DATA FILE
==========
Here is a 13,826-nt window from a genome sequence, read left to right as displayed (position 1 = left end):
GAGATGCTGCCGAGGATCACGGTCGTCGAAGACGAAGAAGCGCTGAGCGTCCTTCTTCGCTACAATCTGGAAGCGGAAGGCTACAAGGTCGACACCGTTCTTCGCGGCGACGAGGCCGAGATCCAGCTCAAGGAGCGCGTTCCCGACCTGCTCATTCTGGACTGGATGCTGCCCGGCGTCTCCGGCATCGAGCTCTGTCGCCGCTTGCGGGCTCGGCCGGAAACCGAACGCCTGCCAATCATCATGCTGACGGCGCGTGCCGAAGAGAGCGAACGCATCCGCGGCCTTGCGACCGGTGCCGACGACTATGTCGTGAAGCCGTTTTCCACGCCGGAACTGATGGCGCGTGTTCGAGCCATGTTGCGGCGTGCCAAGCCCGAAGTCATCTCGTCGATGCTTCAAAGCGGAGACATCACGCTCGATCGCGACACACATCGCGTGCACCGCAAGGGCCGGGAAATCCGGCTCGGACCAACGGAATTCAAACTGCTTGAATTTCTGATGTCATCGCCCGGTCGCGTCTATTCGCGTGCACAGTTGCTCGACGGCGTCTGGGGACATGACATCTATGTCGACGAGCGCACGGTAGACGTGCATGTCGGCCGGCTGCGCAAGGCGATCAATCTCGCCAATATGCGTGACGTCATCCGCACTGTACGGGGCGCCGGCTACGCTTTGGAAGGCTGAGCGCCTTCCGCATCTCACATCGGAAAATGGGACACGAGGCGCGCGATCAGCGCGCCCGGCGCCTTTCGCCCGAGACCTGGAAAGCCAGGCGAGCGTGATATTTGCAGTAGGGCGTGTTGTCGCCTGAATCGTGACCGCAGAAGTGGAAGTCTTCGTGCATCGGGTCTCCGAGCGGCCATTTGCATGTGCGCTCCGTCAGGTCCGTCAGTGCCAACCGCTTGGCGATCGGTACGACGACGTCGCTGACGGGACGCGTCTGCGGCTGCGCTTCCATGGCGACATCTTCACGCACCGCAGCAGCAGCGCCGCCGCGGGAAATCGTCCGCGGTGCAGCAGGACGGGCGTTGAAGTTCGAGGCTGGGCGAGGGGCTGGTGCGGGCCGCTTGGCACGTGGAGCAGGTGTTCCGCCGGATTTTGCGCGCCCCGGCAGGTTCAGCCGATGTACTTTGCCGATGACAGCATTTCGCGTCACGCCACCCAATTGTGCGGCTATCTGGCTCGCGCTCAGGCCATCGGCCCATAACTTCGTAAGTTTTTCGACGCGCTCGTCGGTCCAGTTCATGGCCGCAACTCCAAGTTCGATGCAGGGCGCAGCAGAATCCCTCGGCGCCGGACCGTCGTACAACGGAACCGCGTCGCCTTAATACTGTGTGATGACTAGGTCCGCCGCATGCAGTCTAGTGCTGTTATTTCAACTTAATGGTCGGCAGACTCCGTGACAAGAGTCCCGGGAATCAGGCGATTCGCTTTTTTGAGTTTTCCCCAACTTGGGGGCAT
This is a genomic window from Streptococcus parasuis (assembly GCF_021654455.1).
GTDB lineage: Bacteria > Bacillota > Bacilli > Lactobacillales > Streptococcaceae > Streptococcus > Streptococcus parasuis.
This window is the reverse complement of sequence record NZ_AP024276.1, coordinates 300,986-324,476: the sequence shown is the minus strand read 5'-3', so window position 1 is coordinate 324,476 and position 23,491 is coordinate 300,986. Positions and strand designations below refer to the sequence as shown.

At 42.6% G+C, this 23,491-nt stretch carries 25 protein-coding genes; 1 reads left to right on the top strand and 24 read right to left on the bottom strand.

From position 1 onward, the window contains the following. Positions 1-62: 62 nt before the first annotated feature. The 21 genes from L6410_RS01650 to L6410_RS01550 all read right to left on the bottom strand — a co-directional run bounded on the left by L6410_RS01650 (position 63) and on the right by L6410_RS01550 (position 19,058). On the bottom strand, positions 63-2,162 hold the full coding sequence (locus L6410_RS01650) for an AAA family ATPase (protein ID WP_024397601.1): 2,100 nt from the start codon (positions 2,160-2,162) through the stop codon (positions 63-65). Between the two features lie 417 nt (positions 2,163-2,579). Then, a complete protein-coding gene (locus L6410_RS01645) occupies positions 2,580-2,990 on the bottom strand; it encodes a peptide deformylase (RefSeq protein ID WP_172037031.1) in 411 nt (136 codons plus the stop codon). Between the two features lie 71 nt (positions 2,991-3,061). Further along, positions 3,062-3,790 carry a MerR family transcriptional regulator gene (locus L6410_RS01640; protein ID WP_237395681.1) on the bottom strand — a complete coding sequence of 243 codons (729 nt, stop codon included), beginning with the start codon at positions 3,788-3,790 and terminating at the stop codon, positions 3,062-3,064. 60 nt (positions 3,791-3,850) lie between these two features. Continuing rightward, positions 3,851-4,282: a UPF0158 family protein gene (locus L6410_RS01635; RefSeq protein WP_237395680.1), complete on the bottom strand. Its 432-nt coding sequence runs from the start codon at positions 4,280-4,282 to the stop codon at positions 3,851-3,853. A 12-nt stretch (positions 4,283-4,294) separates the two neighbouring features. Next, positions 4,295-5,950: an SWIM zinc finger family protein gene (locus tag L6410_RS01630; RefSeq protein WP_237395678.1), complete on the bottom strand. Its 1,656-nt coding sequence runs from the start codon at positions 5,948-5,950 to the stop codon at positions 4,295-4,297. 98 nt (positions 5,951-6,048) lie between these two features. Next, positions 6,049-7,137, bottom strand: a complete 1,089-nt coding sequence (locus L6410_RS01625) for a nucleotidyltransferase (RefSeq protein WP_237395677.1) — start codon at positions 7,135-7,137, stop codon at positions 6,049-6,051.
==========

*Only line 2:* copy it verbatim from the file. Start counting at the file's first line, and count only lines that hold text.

GAGATGCTGCCGAGGATCACGGTCGTCGAAGACGAAGAAGCGCTGAGCGTCCTTCTTCGCTACAATCTGGAAGCGGAAGGCTACAAGGTCGACACCGTTCTTCGCGGCGACGAGGCCGAGATCCAGCTCAAGGAGCGCGTTCCCGACCTGCTCATTCTGGACTGGATGCTGCCCGGCGTCTCCGGCATCGAGCTCTGTCGCCGCTTGCGGGCTCGGCCGGAAACCGAACGCCTGCCAATCATCATGCTGACGGCGCGTGCCGAAGAGAGCGAACGCATCCGCGGCCTTGCGACCGGTGCCGACGACTATGTCGTGAAGCCGTTTTCCACGCCGGAACTGATGGCGCGTGTTCGAGCCATGTTGCGGCGTGCCAAGCCCGAAGTCATCTCGTCGATGCTTCAAAGCGGAGACATCACGCTCGATCGCGACACACATCGCGTGCACCGCAAGGGCCGGGAAATCCGGCTCGGACCAACGGAATTCAAACTGCTTGAATTTCTGATGTCATCGCCCGGTCGCGTCTATTCGCGTGCACAGTTGCTCGACGGCGTCTGGGGACATGACATCTATGTCGACGAGCGCACGGTAGACGTGCATGTCGGCCGGCTGCGCAAGGCGATCAATCTCGCCAATATGCGTGACGTCATCCGCACTGTACGGGGCGCCGGCTACGCTTTGGAAGGCTGAGCGCCTTCCGCATCTCACATCGGAAAATGGGACACGAGGCGCGCGATCAGCGCGCCCGGCGCCTTTCGCCCGAGACCTGGAAAGCCAGGCGAGCGTGATATTTGCAGTAGGGCGTGTTGTCGCCTGAATCGTGACCGCAGAAGTGGAAGTCTTCGTGCATCGGGTCTCCGAGCGGCCATTTGCATGTGCGCTCCGTCAGGTCCGTCAGTGCCAACCGCTTGGCGATCGGTACGACGACGTCGCTGACGGGACGCGTCTGCGGCTGCGCTTCCATGGCGACATCTTCACGCACCGCAGCAGCAGCGCCGCCGCGGGAAATCGTCCGCGGTGCAGCAGGACGGGCGTTGAAGTTCGAGGCTGGGCGAGGGGCTGGTGCGGGCCGCTTGGCACGTGGAGCAGGTGTTCCGCCGGATTTTGCGCGCCCCGGCAGGTTCAGCCGATGTACTTTGCCGATGACAGCATTTCGCGTCACGCCACCCAATTGTGCGGCTATCTGGCTCGCGCTCAGGCCATCGGCCCATAACTTCGTAAGTTTTTCGACGCGCTCGTCGGTCCAGTTCATGGCCGCAACTCCAAGTTCGATGCAGGGCGCAGCAGAATCCCTCGGCGCCGGACCGTCGTACAACGGAACCGCGTCGCCTTAATACTGTGTGATGACTAGGTCCGCCGCATGCAGTCTAGTGCTGTTATTTCAACTTAATGGTCGGCAGACTCCGTGACAAGAGTCCCGGGAATCAGGCGATTCGCTTTTTTGAGTTTTCCCCAACTTGGGGGCAT